Micro Instructional Design for Problem-Based and Game-Based Learning

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This slidedeck is from a 12/17/13 webinar.

Description: Instructional design is both a process (macro) and a strategy (micro). Micro instructional design models should provide a formula for designing user experience, engagement and interaction that supports learning. Join this online session to explore David Merrill’s Pebble in the Pond (PiP) instructional design model for problem-based learning and consider how it can also be applied to game-based learning design.

Objectives:
-Define macro and micro instructional design
-Explore a micro instructional design model
-Consider how game-based learning can come from problem-based learning

Published in: Education, Technology

Micro Instructional Design for Problem-Based and Game-Based Learning

  1. 1. Micro Instructional Design for Problem & Game-Based Learning
  2. 2. LTMS Andy Petroski Director of Learning Technologies Assistant Professor of Learning Technologies Harrisburg University apetroski@harrisburgu.edu @apetroski Harrisburg University CAELT
  3. 3. who are you and what are you looking for?
  4. 4. connect training to Level 3 eval connect training to business performance Macro vs. Micro ID Principles of Instruction Problem-Based Learning Game-Based Learning
  5. 5. instructional design Analysis Evaluation Implementation Design Development
  6. 6. Info Info Info Info Quiz
  7. 7. Info Info Activity Info Quiz
  8. 8. what is quality instruction? effective efficient engaging
  9. 9. examples
  10. 10. examples
  11. 11. examples
  12. 12. examples
  13. 13. examples
  14. 14. examples
  15. 15. examples
  16. 16. examples
  17. 17. examples
  18. 18. examples
  19. 19. examples
  20. 20. examples
  21. 21. examples
  22. 22. examples
  23. 23. economics Macroeconomics is focused on the movement and trends in the economy as a whole, while in microeconomics the focus is placed on factors that affect the decisions made by firms and individuals. The factors that are studied by macro and micro will often influence each other, such as the current level of unemployment in the economy as a whole will affect the supply of workers which an oil company can hire from, for example. http://www.investopedia.com/terms/m/macroeconomics.asp
  24. 24. macro instructional design Analysis Evaluation Implementation Design Development
  25. 25. macro vs. Analysis Evaluation Implementation Design Development micro
  26. 26. macro vs. micro Analysis Evaluation Implementation Design Development Pebble-in-the-Pond From First Principles of Instruction, David Merrill
  27. 27. Problem: Identify a problem and design a prototype demonstration and application for a portrayal of this problem.
  28. 28. Progression: Design a simple to complex progression of problem portrayals and design a functional prototype demonstration or application for each portrayal in the progression.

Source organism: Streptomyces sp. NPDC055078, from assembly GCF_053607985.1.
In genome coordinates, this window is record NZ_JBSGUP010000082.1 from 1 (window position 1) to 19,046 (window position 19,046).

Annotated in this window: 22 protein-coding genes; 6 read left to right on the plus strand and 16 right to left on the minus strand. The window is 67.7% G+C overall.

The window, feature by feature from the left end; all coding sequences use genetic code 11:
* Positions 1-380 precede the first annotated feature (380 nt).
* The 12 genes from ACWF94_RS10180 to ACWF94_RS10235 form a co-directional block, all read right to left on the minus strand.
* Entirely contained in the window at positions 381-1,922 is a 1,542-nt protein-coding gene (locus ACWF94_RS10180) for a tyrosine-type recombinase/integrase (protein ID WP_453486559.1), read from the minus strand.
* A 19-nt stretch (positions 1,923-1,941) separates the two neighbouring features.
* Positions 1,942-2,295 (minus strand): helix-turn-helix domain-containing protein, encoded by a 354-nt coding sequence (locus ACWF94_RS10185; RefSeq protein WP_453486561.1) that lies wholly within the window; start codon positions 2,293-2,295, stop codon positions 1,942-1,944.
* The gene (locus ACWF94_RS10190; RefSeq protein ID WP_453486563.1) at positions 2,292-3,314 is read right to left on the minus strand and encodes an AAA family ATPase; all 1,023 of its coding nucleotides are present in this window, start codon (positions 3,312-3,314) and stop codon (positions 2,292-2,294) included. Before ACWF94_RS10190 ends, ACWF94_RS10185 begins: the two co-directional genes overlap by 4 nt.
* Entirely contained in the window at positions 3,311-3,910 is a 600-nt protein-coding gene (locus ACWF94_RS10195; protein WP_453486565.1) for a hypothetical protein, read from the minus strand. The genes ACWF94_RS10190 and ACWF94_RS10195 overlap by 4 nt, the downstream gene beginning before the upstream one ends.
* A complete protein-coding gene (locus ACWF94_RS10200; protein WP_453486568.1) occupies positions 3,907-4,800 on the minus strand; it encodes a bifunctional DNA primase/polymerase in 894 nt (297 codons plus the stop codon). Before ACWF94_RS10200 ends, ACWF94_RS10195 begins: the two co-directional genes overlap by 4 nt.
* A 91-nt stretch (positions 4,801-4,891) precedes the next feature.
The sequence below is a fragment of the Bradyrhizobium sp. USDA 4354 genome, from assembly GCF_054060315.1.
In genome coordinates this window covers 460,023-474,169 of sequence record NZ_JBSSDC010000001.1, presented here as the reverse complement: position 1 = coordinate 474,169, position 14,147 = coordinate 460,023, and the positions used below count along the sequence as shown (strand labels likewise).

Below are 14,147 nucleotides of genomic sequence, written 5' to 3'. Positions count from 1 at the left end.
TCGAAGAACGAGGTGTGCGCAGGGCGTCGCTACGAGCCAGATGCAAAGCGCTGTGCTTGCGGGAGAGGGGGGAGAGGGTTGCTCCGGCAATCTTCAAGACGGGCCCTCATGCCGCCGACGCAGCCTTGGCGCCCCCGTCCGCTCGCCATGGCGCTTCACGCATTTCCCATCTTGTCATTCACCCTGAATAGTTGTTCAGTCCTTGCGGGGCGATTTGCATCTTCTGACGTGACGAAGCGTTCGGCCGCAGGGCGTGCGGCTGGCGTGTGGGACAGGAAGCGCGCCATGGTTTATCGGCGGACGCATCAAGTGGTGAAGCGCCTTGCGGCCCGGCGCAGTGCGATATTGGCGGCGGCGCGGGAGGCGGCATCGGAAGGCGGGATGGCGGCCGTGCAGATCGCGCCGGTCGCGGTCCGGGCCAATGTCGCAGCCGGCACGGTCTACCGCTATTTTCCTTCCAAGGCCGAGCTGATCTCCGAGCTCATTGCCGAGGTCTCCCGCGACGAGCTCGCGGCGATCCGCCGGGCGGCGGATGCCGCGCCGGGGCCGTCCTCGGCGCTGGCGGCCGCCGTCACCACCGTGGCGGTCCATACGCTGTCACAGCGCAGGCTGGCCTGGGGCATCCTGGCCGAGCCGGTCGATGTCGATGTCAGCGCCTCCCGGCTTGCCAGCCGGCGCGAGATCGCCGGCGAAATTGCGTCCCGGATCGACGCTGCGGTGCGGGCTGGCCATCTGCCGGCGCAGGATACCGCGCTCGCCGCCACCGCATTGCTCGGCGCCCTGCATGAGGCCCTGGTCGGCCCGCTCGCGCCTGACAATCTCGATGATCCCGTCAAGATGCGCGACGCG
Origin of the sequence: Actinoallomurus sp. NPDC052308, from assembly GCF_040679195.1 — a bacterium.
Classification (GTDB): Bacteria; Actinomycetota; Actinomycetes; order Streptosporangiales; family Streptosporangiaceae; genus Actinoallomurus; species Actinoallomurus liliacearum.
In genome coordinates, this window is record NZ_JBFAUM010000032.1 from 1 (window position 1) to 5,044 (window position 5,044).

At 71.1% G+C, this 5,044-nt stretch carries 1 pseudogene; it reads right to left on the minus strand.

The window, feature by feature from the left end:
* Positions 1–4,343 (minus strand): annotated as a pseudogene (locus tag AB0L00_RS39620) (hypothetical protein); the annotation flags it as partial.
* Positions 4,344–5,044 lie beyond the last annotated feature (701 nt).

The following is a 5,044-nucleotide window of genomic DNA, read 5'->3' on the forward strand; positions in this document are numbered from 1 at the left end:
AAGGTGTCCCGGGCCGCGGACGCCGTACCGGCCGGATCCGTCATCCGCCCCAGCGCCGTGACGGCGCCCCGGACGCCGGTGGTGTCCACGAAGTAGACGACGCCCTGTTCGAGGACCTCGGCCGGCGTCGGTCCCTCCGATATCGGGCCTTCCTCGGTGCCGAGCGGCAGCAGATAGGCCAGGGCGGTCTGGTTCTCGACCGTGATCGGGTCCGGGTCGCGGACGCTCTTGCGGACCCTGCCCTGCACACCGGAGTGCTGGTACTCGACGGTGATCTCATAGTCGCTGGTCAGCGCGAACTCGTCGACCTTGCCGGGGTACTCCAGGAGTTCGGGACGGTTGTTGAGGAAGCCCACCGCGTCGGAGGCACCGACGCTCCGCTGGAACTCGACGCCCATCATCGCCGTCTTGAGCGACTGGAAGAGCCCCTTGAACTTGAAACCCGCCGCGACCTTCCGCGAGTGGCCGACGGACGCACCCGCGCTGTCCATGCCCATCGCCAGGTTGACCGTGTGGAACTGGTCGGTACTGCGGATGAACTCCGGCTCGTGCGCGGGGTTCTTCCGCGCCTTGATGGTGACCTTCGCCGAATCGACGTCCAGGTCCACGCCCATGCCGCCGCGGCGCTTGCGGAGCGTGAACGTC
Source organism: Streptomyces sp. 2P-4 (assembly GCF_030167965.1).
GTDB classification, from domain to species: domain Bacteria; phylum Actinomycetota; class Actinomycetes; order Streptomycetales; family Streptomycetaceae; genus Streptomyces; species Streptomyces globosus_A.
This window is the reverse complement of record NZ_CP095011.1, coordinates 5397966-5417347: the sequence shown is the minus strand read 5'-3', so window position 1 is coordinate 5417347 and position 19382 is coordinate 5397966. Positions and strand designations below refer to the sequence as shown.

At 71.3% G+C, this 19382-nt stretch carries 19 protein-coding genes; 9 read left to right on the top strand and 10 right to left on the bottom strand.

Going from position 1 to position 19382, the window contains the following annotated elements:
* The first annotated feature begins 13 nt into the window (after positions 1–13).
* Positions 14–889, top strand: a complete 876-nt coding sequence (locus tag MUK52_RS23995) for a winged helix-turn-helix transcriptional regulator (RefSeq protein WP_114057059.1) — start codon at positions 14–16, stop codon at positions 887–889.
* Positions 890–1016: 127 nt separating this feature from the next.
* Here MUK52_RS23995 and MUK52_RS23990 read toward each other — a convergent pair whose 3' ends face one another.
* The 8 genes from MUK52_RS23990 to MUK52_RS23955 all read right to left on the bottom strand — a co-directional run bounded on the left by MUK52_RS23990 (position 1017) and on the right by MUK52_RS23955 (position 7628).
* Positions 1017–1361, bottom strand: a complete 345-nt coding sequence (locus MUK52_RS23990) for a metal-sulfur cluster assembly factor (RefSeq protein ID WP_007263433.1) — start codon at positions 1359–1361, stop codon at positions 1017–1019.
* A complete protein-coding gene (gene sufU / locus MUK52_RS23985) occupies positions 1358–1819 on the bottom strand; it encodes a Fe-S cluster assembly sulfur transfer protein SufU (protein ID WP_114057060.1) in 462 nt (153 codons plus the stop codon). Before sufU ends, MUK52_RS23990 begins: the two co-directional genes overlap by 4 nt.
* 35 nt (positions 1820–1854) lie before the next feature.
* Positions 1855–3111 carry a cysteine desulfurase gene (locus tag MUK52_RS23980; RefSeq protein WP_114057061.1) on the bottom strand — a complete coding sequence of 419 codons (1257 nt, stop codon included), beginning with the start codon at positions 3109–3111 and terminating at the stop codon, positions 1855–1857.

29. 29. Component Skills: Determine a distribution of component skills across the progression of portrayals and design a functional prototype demonstration and application for each component skill.
  30. 30. Enhance Strategies: Design a structural framework for the problems in the progression. Design peer sharing, discussion, collaboration and critique.
  31. 31. Finalize Design: Design an appropriate interface, navigation and supplemental materials for your functional prototype.
  32. 32. Evaluation: Design assessment opportunities and conduct a formative evaluation of your functional prototype.
  33. 33. problem and problem progression Integration Activation Problem Application Demonstration
  34. 34. problem and problem progression From First Principles of Instruction, David Merrill
  35. 35. problem and problem progression From http://edutechwiki.unige.ch/en/First_principles_of_instruction
  36. 36. action mapping
  37. 37. problem-based instructional design Info Info Info Info Info Problem Problem Part Part Part Info Quiz Problem Part Whole Problem Info Problem Info Info Info
  38. 38. examples
  39. 39. design considerations Design Element Analysis Course Structure Consideration Uncover problem, not information Problem progression, not modules Assessment Consider the problem as an assessment or consider problembased assessments Event Incorporate watch me, reflection and creation into the learning experience to extend beyond the event (social learning) Format A problem-based approach can apply to any training format
  40. 40. organizational considerations Org Element Consideration Culture Will the culture accept a change to problem-based learning? Learning and Manager Expectations How will you change learner/manager expectations and prepare them for a different approach? Assessment How is assessment currently viewed in the org and how will a problem-based approach alter or challenge the current state? Technology Is your LMS prepared to track and report on problem-based learning? Methodology / Skills How can your learning team adapt to a problem-based approach and what new skills will need to be developed?
  41. 41.  story obstacles character  feedback goal  levels
  42. 42. game-based learning http://seriousgamesmarket.blogspot.com/2011/03/serious-games-simulating-real-world.html
  43. 43. game-based learning http://seriousgamesmarket.blogspot.com/2013/12/serious-games-for-achieving-sales-goals.html
  44. 44. questions & comments
  45. 45. learn more
  46. 46. other opportunities Graduate course LTMS 636: Micro Instructional Design Fall 2014 Workshop Solve a Problem & Play a Game January 28, 2014 More info: www.harrisburgu.edu/learningtechnologies
  47. 47. LTMS Andy Petroski Director of Learning Technologies Assistant Professor of Learning Technologies Harrisburg University apetroski@harrisburgu.edu @apetroski Harrisburg University CAELT
  48. 48. feedback

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